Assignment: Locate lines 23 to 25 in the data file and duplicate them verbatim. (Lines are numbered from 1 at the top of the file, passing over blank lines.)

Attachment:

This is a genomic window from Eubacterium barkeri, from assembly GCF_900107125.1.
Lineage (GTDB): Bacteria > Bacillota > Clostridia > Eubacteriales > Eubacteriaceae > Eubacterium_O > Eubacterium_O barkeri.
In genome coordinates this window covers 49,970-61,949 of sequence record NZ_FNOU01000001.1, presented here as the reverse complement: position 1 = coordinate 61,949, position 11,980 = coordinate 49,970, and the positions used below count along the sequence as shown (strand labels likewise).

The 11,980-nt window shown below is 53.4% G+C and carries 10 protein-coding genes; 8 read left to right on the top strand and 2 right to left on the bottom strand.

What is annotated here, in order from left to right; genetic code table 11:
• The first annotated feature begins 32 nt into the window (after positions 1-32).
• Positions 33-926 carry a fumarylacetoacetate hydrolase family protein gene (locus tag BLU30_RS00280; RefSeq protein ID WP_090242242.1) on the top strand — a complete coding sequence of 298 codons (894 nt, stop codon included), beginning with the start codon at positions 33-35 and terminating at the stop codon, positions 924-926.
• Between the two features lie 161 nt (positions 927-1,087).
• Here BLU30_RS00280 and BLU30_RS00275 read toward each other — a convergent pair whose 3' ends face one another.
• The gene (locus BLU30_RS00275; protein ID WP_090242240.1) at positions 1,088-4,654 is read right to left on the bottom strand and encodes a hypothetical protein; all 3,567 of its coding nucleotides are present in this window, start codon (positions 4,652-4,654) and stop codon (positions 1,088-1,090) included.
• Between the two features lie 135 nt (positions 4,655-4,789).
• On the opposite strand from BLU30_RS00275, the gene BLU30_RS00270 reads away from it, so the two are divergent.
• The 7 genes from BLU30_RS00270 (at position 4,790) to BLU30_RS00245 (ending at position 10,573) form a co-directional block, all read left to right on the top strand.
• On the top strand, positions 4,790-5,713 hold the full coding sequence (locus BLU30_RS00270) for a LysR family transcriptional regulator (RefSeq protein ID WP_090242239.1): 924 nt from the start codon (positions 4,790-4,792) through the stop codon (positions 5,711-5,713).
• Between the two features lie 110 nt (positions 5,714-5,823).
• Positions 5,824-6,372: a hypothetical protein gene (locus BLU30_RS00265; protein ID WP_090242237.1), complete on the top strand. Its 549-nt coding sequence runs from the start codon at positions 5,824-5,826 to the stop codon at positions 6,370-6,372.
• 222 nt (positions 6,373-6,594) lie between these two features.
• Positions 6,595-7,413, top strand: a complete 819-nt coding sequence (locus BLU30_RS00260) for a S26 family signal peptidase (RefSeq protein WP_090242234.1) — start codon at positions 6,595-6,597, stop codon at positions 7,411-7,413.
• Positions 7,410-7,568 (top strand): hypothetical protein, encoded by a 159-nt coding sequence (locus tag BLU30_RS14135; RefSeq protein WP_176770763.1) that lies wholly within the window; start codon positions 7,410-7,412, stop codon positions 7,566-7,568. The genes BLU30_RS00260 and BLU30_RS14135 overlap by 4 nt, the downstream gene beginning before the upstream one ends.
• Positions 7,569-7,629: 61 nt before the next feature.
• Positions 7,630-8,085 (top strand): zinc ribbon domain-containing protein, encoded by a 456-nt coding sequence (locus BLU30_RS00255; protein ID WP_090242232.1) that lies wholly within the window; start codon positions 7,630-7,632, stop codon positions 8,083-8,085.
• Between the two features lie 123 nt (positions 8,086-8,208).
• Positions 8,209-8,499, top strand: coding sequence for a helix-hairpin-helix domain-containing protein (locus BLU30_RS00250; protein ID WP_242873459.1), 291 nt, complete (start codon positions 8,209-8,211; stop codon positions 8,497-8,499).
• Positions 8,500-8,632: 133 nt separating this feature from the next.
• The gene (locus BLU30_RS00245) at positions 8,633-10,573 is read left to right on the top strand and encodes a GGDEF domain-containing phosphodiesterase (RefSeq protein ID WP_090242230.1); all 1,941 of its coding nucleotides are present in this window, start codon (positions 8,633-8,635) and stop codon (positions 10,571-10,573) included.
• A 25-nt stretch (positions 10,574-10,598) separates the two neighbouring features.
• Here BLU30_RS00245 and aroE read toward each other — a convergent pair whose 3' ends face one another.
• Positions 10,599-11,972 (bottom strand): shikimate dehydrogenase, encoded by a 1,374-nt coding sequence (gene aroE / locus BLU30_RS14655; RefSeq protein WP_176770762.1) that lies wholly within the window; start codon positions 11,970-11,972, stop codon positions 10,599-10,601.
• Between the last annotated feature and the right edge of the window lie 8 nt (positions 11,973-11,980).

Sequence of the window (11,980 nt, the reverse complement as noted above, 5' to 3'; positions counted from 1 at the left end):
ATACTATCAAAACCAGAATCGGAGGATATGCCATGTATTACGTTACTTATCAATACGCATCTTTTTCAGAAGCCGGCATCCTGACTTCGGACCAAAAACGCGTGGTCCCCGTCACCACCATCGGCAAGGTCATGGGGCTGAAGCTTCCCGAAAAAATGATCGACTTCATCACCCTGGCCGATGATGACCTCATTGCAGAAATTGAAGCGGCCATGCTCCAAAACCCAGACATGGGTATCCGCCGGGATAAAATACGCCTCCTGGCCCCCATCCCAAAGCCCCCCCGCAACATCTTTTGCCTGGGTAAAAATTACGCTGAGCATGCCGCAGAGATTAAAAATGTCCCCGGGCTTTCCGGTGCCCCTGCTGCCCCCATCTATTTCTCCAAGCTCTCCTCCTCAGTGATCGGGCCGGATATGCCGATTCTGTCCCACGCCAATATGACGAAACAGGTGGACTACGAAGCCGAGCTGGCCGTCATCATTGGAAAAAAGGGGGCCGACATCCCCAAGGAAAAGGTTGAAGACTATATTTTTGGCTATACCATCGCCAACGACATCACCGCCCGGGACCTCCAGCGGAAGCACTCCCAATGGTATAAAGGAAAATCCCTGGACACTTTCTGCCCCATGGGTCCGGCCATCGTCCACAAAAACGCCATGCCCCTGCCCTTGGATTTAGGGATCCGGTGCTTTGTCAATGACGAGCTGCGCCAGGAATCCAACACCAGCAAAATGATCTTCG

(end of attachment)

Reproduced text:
• Positions 8,209-8,499, top strand: coding sequence for a helix-hairpin-helix domain-containing protein (locus BLU30_RS00250; protein ID WP_242873459.1), 291 nt, complete (start codon positions 8,209-8,211; stop codon positions 8,497-8,499).
• Positions 8,500-8,632: 133 nt separating this feature from the next.
• The gene (locus BLU30_RS00245) at positions 8,633-10,573 is read left to right on the top strand and encodes a GGDEF domain-containing phosphodiesterase (RefSeq protein ID WP_090242230.1); all 1,941 of its coding nucleotides are present in this window, start codon (positions 8,633-8,635) and stop codon (positions 10,571-10,573) included.